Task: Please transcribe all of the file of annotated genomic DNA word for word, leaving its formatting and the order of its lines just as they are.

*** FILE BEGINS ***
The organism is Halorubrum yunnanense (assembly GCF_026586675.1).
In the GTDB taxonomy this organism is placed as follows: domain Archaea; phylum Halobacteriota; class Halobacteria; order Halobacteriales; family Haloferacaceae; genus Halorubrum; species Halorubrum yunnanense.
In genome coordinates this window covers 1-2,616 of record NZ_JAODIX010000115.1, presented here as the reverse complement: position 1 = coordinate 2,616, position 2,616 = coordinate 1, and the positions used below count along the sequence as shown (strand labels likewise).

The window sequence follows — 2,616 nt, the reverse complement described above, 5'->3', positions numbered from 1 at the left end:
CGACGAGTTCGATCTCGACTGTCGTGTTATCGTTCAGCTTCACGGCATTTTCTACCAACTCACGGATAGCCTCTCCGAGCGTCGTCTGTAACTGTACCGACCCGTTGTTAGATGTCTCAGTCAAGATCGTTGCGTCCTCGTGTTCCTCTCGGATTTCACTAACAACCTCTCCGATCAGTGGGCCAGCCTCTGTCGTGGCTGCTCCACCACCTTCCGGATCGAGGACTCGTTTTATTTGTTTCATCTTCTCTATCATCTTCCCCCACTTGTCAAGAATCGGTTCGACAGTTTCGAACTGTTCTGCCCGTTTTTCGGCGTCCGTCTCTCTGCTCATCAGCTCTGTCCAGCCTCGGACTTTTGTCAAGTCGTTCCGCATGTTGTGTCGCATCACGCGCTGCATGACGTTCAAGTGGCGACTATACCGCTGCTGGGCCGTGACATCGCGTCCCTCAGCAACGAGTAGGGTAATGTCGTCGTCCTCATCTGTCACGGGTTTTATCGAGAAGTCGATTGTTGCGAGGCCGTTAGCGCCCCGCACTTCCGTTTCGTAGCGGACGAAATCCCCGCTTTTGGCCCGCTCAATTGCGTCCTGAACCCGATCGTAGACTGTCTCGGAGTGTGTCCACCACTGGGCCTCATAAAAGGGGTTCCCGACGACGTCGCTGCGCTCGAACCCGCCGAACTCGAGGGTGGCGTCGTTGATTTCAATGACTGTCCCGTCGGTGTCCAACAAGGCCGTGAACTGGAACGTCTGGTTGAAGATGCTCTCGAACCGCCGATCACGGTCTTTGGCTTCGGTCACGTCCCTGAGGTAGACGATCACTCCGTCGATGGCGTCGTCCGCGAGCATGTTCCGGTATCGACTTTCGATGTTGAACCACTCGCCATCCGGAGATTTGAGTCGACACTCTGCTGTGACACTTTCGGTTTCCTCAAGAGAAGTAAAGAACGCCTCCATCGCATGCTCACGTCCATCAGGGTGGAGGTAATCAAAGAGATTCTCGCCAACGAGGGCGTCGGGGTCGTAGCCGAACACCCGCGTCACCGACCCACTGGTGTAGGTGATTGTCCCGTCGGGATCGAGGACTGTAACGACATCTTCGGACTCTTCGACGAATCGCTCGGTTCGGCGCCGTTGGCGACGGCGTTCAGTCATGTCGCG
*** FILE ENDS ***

The organism is Halorubrum yunnanense (assembly GCF_026586675.1).
In the GTDB taxonomy this organism is placed as follows: domain Archaea; phylum Halobacteriota; class Halobacteria; order Halobacteriales; family Haloferacaceae; genus Halorubrum; species Halorubrum yunnanense.
In genome coordinates this window covers 1-2,616 of record NZ_JAODIX010000115.1, presented here as the reverse complement: position 1 = coordinate 2,616, position 2,616 = coordinate 1, and the positions used below count along the sequence as shown (strand labels likewise).

The window sequence follows — 2,616 nt, the reverse complement described above, 5'->3', positions numbered from 1 at the left end:
CGACGAGTTCGATCTCGACTGTCGTGTTATCGTTCAGCTTCACGGCATTTTCTACCAACTCACGGATAGCCTCTCCGAGCGTCGTCTGTAACTGTACCGACCCGTTGTTAGATGTCTCAGTCAAGATCGTTGCGTCCTCGTGTTCCTCTCGGATTTCACTAACAACCTCTCCGATCAGTGGGCCAGCCTCTGTCGTGGCTGCTCCACCACCTTCCGGATCGAGGACTCGTTTTATTTGTTTCATCTTCTCTATCATCTTCCCCCACTTGTCAAGAATCGGTTCGACAGTTTCGAACTGTTCTGCCCGTTTTTCGGCGTCCGTCTCTCTGCTCATCAGCTCTGTCCAGCCTCGGACTTTTGTCAAGTCGTTCCGCATGTTGTGTCGCATCACGCGCTGCATGACGTTCAAGTGGCGACTATACCGCTGCTGGGCCGTGACATCGCGTCCCTCAGCAACGAGTAGGGTAATGTCGTCGTCCTCATCTGTCACGGGTTTTATCGAGAAGTCGATTGTTGCGAGGCCGTTAGCGCCCCGCACTTCCGTTTCGTAGCGGACGAAATCCCCGCTTTTGGCCCGCTCAATTGCGTCCTGAACCCGATCGTAGACTGTCTCGGAGTGTGTCCACCACTGGGCCTCATAAAAGGGGTTCCCGACGACGTCGCTGCGCTCGAACCCGCCGAACTCGAGGGTGGCGTCGTTGATTTCAATGACTGTCCCGTCGGTGTCCAACAAGGCCGTGAACTGGAACGTCTGGTTGAAGATGCTCTCGAACCGCCGATCACGGTCTTTGGCTTCGGTCACGTCCCTGAGGTAGACGATCACTCCGTCGATGGCGTCGTCCGCGAGCATGTTCCGGTATCGACTTTCGATGTTGAACCACTCGCCATCCGGAGATTTGAGTCGACACTCTGCTGTGACACTTTCGGTTTCCTCAAGAGAAGTAAAGAACGCCTCCATCGCATGCTCACGTCCATCAGGGTGGAGGTAATCAAAGAGATTCTCGCCAACGAGGGCGTCGGGGTCGTAGCCGAACACCCGCGTCACCGACCCACTGGTGTAGGTGATTGTCCCGTCGGGATCGAGGACTGTAACGACATCTTCGGACTCTTCGACGAATCGCTCGGTTCGGCGCCGTTGGCGACGGCGTTCAGTCATGTCGCG